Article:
“He’s not in, and this is important. Can you please talk to me?” the mother begged, sounding panicked. I sighed again. I knew I should gently refuse and get her off the phone, but then I thought of her little boy. Raheem’s beautiful, smiling, chubby-cheeked face filled my mind and I shook my head. I’d do anything to help that wonderful boy. I missed seeing him. And despite what his mother may have thought, we had been making progress.

“Okay, Mrs. Rawlings. What’s worrying you?”

Thirty minutes later, I was off the phone and in the elevator, my office locked up tight. I hit the button for the parking garage and leaned against the wall, lost in thought. All of a sudden, the elevator stopped and the door opened. I looked up, surprised. There usually wasn’t anyone here as late as me.

“How you doing?” the stranger said politely and entered the elevator. I nodded in response and hit the button to close the doors. She leaned against the opposite wall, looking down at her shoes. As was my nature as a therapist, I studied her. The woman was about my height, with skin light to medium brown, but with a sparkle underneath, like topaz. Her fire engine red hair was caught up in a loose bun at the nape of a lovely neck and her shoulders were slumped, as if she’d had a long day too. Her head was down, but I could see her thick lashes and even thicker mouth, painted in a soft pink lipstick. I smiled. I had a feeling her eyes were beautiful. She suddenly shifted her weight to the other foot and I snapped out of my daydream, totally embarrassed that I might have been caught gawking. The elevator stopped and the doors opened. I hurried out, and to my car, my body warm with the thought of her soft, pink, mouth.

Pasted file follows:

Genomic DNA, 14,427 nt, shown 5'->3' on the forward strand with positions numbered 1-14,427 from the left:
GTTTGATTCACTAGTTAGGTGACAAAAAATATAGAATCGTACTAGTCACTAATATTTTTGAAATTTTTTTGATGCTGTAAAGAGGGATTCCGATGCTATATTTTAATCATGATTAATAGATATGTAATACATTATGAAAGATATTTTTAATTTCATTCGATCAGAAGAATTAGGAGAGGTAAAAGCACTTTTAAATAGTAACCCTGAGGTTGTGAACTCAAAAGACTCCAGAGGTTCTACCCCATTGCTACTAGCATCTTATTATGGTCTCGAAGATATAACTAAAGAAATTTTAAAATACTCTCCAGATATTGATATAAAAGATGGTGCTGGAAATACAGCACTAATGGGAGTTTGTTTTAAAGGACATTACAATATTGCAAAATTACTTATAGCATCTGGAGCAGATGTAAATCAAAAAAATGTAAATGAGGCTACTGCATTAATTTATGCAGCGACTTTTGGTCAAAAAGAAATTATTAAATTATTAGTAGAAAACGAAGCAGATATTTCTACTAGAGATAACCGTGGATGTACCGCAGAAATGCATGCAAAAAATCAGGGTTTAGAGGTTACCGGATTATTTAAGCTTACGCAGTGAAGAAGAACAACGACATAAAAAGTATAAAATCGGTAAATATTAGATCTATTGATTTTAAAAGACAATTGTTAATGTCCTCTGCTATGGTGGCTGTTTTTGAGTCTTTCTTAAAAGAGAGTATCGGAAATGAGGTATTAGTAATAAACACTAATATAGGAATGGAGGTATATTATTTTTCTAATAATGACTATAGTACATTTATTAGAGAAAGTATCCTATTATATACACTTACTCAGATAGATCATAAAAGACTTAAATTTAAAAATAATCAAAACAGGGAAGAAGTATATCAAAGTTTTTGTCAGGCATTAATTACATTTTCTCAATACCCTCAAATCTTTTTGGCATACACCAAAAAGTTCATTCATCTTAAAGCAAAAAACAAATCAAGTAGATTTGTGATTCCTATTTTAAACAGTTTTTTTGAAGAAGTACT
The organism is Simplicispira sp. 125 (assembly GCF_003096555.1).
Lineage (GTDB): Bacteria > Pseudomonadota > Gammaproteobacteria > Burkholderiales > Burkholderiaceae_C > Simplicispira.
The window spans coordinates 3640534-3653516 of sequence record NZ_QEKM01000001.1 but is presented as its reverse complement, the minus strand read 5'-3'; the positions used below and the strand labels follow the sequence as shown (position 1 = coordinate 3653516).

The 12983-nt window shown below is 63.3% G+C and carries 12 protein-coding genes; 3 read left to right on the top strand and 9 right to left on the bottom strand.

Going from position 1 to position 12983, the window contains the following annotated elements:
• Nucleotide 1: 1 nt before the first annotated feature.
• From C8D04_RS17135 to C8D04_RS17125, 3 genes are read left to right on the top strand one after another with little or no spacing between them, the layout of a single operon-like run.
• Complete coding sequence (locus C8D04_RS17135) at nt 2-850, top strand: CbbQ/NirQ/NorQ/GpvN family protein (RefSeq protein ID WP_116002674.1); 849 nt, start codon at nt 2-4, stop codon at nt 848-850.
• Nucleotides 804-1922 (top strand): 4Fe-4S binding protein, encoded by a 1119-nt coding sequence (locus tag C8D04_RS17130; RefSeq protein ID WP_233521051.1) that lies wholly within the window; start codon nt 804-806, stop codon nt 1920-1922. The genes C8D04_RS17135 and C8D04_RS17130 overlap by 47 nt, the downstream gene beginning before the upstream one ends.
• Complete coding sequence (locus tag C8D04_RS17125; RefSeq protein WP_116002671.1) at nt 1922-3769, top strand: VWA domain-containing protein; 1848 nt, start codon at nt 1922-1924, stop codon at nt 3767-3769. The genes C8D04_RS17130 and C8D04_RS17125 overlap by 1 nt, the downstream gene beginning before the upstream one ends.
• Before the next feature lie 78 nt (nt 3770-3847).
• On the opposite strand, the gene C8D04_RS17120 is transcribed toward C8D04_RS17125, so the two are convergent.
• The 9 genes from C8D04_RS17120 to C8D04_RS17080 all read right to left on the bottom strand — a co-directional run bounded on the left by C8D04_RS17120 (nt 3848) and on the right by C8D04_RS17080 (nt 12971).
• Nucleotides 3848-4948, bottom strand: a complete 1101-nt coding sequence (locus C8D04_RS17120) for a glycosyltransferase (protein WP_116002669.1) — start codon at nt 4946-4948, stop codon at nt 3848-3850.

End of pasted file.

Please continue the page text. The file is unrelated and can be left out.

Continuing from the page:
“So… why didn’t you speak to her?” my best friend Kaya Nelson asked the next day. We were sitting on benches in front of the building that housed both the publishing house where she worked and the staffing agency owned by Shahira Davis, our other best friend.

“It’s… I didn’t want to, okay?” I answered, embarrassed. Kaya laughed.

“And I thought I was skittish. Wait until Sha gets down here and I tell her how you got all scared and didn’t say hi to your dream girl.”

“I don’t even know enough about her to know if she’s my dream girl. You’re so dramatic, Kaya,” I said, rolling my eyes.

“Well you obviously dreamt about her; you described that red hair and those pink lips in so much detail, babe,” Kaya said, continuing to laugh.

“Who’s got red hair and pink lips?” Shahira interrupted, walking up. Kaya and I stood up. Now that she was here, the three of us could head to lunch. We started walking up the street to our favorite cafe.

“Gracie’s newest infatuation. Some woman she saw in the elevator last night,” Kaya replied. Shahira grinned.

“So, details. What’s her name? When are you going out? Did you get her number?”

“Well I—”

“She didn’t get anything, Sha. Not a damn thing. She just stared all lustily and didn’t even talk to her!” Kaya announced, cutting me off. Shahira frowned at me.

“Gracie. What happened? Why didn’t you talk to her?”